The following is an excerpt from Erik Sherman | July 20, 2012 | cbsnews.com |
(MoneyWatch) With Microsoft (MSFT) and Google (GOOG) both reporting earnings yesterday, it’s impossible to avoid comparing them. At the highest level, Google would seem to be the obvious winner, with 21 percent year-over-year revenue growth and Microsoft sales rising only 4 percent. But that’s too simple a take, given that both companies are in important transitions and that, as usual, things aren’t quite as they seem.
That 21 percent hike in revenue doesn’t count Google’s acquisition of Motorola, and that’s the right way to consider it. There may be some cost savings to be wrung out, but a hardware-based business is not Google’s core. It’s an important growth area, because the search company has gotten between 96 percent and 97 percent of its revenue from ads for many years. Turning Motorola into a profitable enterprise — not an easy task, as management there has found — would help make Google more financially independent from its ad business.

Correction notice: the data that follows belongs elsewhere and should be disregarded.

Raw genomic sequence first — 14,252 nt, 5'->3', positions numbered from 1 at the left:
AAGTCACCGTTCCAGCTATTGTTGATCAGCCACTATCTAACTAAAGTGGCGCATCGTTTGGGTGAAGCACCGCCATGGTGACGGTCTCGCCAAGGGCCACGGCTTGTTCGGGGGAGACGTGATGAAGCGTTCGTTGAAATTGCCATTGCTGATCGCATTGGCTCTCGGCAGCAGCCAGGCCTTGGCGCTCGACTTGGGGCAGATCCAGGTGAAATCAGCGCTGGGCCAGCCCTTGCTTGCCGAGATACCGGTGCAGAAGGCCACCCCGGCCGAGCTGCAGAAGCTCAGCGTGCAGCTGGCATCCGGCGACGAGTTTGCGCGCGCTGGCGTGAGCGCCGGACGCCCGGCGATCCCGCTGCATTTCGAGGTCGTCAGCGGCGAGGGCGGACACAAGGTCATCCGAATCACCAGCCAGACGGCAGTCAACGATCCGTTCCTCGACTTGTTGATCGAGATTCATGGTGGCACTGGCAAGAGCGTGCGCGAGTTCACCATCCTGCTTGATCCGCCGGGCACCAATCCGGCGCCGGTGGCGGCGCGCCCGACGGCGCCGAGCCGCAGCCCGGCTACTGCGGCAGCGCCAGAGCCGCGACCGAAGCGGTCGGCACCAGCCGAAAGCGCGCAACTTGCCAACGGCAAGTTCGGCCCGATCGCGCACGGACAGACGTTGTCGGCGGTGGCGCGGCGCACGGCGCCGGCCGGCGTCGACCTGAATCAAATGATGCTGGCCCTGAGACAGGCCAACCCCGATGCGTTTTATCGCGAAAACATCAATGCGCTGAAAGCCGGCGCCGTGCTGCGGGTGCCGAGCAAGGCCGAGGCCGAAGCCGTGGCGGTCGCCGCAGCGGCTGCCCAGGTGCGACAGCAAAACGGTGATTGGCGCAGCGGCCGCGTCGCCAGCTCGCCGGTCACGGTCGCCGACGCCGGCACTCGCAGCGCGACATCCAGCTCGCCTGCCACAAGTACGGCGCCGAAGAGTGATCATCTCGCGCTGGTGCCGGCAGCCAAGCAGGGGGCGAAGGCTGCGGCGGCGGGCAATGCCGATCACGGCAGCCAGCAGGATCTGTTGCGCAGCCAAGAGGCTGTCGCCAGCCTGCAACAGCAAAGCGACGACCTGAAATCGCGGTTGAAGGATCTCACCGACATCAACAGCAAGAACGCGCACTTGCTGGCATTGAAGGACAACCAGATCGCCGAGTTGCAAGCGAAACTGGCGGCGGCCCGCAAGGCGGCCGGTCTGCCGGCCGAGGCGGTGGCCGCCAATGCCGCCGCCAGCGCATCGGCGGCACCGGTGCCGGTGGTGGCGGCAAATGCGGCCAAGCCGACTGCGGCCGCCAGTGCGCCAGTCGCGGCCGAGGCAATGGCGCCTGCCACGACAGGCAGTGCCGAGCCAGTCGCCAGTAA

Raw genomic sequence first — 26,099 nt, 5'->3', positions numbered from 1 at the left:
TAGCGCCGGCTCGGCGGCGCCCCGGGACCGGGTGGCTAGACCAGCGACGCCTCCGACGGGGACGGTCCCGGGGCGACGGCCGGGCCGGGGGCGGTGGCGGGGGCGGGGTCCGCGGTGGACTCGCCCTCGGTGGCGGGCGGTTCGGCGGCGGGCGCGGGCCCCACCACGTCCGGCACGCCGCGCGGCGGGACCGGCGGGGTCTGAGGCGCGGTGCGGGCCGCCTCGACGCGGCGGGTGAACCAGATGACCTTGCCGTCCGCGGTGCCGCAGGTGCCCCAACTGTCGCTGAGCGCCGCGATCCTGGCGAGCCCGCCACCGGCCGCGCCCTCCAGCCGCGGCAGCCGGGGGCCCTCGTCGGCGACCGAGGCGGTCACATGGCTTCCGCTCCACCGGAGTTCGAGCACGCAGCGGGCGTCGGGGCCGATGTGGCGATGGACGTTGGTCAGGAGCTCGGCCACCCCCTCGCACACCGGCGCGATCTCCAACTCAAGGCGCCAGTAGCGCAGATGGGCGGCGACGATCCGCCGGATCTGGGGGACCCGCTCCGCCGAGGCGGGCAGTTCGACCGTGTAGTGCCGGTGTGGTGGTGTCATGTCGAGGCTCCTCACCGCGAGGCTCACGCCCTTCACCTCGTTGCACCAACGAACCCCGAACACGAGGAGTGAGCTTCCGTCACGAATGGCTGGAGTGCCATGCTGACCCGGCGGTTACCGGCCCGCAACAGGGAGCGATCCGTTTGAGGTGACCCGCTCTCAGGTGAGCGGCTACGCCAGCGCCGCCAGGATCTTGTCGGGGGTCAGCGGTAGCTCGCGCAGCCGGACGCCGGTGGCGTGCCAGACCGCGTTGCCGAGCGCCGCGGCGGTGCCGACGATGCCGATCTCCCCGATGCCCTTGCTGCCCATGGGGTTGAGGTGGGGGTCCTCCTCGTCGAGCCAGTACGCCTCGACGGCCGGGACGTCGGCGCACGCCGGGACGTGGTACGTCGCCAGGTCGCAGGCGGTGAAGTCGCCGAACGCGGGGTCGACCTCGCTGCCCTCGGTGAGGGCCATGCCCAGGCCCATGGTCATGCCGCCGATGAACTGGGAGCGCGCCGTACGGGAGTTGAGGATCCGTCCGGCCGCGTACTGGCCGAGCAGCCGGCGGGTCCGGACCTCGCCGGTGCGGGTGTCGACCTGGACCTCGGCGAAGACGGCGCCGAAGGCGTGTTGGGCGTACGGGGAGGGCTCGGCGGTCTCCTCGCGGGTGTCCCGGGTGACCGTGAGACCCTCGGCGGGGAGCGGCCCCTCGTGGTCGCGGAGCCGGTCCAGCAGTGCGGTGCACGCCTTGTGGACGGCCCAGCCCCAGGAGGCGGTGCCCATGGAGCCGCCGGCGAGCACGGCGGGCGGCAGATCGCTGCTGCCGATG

In fact, there’s good news for Google’s core business tucked away in the company’s income statement. In the second quarter of 2011, the cost of Google’s traditional lines of revenue amounted to 35.1 percent of income. This year, they were 36.3 percent. Look back to 2010 and the percentage was 36.2 percent, and 38.2 percent in 2009. In other words, Google has been gradually lowering its cost of ad revenue, which is one key to greater profitability.
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